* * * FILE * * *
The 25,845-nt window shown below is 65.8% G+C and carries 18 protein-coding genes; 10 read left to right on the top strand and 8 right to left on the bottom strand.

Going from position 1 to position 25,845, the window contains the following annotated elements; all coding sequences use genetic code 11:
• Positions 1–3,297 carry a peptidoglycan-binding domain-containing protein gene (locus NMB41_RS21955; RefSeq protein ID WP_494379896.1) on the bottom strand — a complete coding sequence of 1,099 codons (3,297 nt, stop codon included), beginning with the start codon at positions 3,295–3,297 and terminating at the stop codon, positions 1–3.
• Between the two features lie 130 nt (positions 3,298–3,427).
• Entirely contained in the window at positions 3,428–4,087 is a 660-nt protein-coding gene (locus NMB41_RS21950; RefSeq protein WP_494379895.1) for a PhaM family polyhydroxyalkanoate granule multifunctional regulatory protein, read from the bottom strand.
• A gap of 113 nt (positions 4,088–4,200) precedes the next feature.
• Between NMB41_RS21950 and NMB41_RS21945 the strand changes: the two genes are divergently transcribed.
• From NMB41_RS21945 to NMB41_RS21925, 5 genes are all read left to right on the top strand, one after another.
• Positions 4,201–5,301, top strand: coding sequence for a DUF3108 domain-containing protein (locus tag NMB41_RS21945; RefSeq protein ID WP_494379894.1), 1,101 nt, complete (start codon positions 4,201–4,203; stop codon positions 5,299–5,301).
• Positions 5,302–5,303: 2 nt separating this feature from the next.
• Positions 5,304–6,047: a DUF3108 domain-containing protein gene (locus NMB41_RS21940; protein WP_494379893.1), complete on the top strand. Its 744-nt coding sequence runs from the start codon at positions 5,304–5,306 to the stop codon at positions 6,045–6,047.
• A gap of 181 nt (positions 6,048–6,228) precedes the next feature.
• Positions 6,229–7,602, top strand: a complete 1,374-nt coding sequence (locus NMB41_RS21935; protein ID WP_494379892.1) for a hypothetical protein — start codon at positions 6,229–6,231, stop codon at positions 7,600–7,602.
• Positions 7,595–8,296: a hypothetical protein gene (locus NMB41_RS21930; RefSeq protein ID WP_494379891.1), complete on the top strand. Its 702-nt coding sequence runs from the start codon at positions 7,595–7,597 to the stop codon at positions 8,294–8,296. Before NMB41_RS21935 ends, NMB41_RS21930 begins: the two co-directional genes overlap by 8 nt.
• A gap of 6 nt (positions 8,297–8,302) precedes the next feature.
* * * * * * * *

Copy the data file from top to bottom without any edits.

The 25,845-nt window shown below is 65.8% G+C and carries 18 protein-coding genes; 10 read left to right on the top strand and 8 right to left on the bottom strand.

Going from position 1 to position 25,845, the window contains the following annotated elements; all coding sequences use genetic code 11:
• Positions 1–3,297 carry a peptidoglycan-binding domain-containing protein gene (locus NMB41_RS21955; RefSeq protein ID WP_494379896.1) on the bottom strand — a complete coding sequence of 1,099 codons (3,297 nt, stop codon included), beginning with the start codon at positions 3,295–3,297 and terminating at the stop codon, positions 1–3.
• Between the two features lie 130 nt (positions 3,298–3,427).
• Entirely contained in the window at positions 3,428–4,087 is a 660-nt protein-coding gene (locus NMB41_RS21950; RefSeq protein WP_494379895.1) for a PhaM family polyhydroxyalkanoate granule multifunctional regulatory protein, read from the bottom strand.
• A gap of 113 nt (positions 4,088–4,200) precedes the next feature.
• Between NMB41_RS21950 and NMB41_RS21945 the strand changes: the two genes are divergently transcribed.
• From NMB41_RS21945 to NMB41_RS21925, 5 genes are all read left to right on the top strand, one after another.
• Positions 4,201–5,301, top strand: coding sequence for a DUF3108 domain-containing protein (locus tag NMB41_RS21945; RefSeq protein ID WP_494379894.1), 1,101 nt, complete (start codon positions 4,201–4,203; stop codon positions 5,299–5,301).
• Positions 5,302–5,303: 2 nt separating this feature from the next.
• Positions 5,304–6,047: a DUF3108 domain-containing protein gene (locus NMB41_RS21940; protein WP_494379893.1), complete on the top strand. Its 744-nt coding sequence runs from the start codon at positions 5,304–5,306 to the stop codon at positions 6,045–6,047.
• A gap of 181 nt (positions 6,048–6,228) precedes the next feature.
• Positions 6,229–7,602, top strand: a complete 1,374-nt coding sequence (locus NMB41_RS21935; protein ID WP_494379892.1) for a hypothetical protein — start codon at positions 6,229–6,231, stop codon at positions 7,600–7,602.
• Positions 7,595–8,296: a hypothetical protein gene (locus NMB41_RS21930; RefSeq protein ID WP_494379891.1), complete on the top strand. Its 702-nt coding sequence runs from the start codon at positions 7,595–7,597 to the stop codon at positions 8,294–8,296. Before NMB41_RS21935 ends, NMB41_RS21930 begins: the two co-directional genes overlap by 8 nt.
• A gap of 6 nt (positions 8,297–8,302) precedes the next feature.